By 1995 AIDS had become of major concern for development agencies. The epidemiological statistics were worrisome-the epidemic was exploding to the south, particularly in Abidjan, and the figures from Burkina seemed to indicate that the epidemic was also progressing there. It was widely believed that HIV traveled through the migratory system from Abidjan, thought to be the epicenter of the epidemic in West Africa, to Burkina Faso. Abdoulaye and his parents were part of the estimated three million Burkinabè who divided their lives between Burkina Faso and Côte-d'Ivoire (Cordell, Gregory, and Piché 1996). Some moved to Abidjan for work and then stayed, or else returned to Burkina for school. The more usual pattern was for young men to leave the agriculturally desolate areas of northern Burkina Faso to labor on the plantations or in the city (as servants, gardeners, car attendants, or working in any of the myriad jobs in the big city's informal economy) and then to return to the village to marry once they saved up enough money. It is this pattern that was believed to have extended the reach of the epidemic from the metropolis of Abidjan as far as the isolated villages on the edge of the Sahara, thousands of kilometers to the north.

When I first met him in 1995, Abdoulaye had already developed an impressive list of credentials. Several projects he had put together had been funded and successfully carried out. The introductions he was writing to his project proposals were ethnographic treatises in their own right, effortlessly citing demographic statistics alongside observations about the sexual lives of urban youth and incisive analyses about the cultural barriers to addressing issues of sexuality. Development agencies had been quick to respond, and Jeunes sans frontières had already been carrying out family planning education campaigns for two years. As a result, the organization had chapters in over a dozen neighborhoods. This had given Abdoulaye the opportunity to embellish his project proposals with the wealth of information he had gathered through his involvement in these campaigns.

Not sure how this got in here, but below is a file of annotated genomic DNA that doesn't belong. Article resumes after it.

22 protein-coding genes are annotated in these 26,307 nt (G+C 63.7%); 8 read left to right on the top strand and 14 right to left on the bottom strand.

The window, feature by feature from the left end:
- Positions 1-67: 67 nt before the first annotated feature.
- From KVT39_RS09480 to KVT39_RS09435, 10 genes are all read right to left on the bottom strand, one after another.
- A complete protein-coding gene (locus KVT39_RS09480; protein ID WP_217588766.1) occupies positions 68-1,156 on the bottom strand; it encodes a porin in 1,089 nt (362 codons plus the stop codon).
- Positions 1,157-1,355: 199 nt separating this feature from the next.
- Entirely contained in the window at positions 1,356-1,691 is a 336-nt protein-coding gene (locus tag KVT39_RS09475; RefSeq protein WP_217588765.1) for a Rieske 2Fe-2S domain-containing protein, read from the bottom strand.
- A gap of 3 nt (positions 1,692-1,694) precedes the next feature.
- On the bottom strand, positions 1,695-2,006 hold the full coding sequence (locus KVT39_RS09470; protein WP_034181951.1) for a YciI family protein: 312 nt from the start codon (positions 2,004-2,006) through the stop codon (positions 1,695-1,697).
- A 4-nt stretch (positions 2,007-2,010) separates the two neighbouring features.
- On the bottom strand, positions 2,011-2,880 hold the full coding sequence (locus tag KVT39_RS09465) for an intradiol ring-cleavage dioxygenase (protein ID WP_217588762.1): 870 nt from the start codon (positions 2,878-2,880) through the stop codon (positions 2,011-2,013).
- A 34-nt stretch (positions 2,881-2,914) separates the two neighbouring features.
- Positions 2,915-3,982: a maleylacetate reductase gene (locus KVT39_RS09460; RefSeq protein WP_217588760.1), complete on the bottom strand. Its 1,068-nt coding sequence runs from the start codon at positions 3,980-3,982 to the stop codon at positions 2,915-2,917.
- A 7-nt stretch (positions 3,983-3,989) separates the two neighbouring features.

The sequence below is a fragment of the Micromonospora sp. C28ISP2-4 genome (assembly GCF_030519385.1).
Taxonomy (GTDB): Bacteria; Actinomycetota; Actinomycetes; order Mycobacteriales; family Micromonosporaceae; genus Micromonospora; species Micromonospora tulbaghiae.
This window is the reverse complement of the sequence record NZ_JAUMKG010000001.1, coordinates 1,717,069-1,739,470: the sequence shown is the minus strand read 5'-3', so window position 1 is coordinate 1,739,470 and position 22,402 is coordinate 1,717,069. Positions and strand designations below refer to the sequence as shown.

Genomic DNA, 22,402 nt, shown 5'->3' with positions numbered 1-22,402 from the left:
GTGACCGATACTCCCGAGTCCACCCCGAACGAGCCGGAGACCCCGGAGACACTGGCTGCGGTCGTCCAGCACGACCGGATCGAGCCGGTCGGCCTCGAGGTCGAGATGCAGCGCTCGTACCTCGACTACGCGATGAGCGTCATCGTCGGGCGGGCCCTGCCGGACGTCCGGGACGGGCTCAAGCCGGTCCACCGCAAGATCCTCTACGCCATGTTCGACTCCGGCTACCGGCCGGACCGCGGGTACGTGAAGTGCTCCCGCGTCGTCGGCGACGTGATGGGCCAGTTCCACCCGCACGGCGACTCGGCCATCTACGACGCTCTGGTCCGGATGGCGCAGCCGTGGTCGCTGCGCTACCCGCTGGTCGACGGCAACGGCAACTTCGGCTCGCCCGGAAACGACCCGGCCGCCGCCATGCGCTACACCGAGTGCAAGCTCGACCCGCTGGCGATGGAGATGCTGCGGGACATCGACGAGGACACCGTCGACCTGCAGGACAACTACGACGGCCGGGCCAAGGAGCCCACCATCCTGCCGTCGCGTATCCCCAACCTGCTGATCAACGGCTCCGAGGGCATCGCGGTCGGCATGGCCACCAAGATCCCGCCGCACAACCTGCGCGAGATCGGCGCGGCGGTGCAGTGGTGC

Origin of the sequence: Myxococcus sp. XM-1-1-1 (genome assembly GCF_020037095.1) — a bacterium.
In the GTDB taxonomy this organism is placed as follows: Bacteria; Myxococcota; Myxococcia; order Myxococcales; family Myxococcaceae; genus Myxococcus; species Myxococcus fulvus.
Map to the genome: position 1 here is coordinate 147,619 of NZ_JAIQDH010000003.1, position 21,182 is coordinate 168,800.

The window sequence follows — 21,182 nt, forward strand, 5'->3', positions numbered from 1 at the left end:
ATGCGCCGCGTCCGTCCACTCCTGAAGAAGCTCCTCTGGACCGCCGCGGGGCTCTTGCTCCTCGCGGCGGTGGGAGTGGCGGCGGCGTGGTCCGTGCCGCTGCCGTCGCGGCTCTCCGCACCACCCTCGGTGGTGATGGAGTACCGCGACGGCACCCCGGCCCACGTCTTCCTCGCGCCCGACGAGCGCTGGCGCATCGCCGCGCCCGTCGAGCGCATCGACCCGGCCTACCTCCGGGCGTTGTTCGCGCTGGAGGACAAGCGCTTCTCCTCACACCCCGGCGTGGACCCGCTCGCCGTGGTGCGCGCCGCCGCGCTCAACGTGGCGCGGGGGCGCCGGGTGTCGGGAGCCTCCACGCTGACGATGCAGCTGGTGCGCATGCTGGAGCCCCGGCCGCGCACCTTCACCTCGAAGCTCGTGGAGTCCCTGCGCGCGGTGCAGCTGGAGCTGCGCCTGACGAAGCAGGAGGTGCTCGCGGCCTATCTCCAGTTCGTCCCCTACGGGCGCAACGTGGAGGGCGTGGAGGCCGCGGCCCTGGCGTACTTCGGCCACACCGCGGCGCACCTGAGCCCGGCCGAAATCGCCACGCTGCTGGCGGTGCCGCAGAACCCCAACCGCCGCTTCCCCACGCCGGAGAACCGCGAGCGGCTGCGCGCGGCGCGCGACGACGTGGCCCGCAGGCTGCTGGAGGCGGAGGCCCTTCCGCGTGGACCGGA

For the family planning campaigns, Abdoulaye recruited articulate young people and trained them as peer-educators: youth that educate other youth about the importance of contraception. This allowed him to pay them modest fees from the contracts, and with the small overheads he earned from these, he was able to rent a modest office on a busy road not far from his house. When AIDS appeared on the agenda of the development agencies in 1994, the major emphasis was not on medical treatment-after all, even though anti-HIV drugs (antiretrovirals, or ARVS) had existed since the discovery of AZT in 1989, the lifesaving combination ARV "cocktails" had only been reported that year, and the drugs were prohibitively expensive, costing thousands of dollars a month. In Africa, then, the emphasis was on preventing HIV by raising awareness and encouraging condom use-the family planning strategy with which Abdoulaye and the group were most familiar.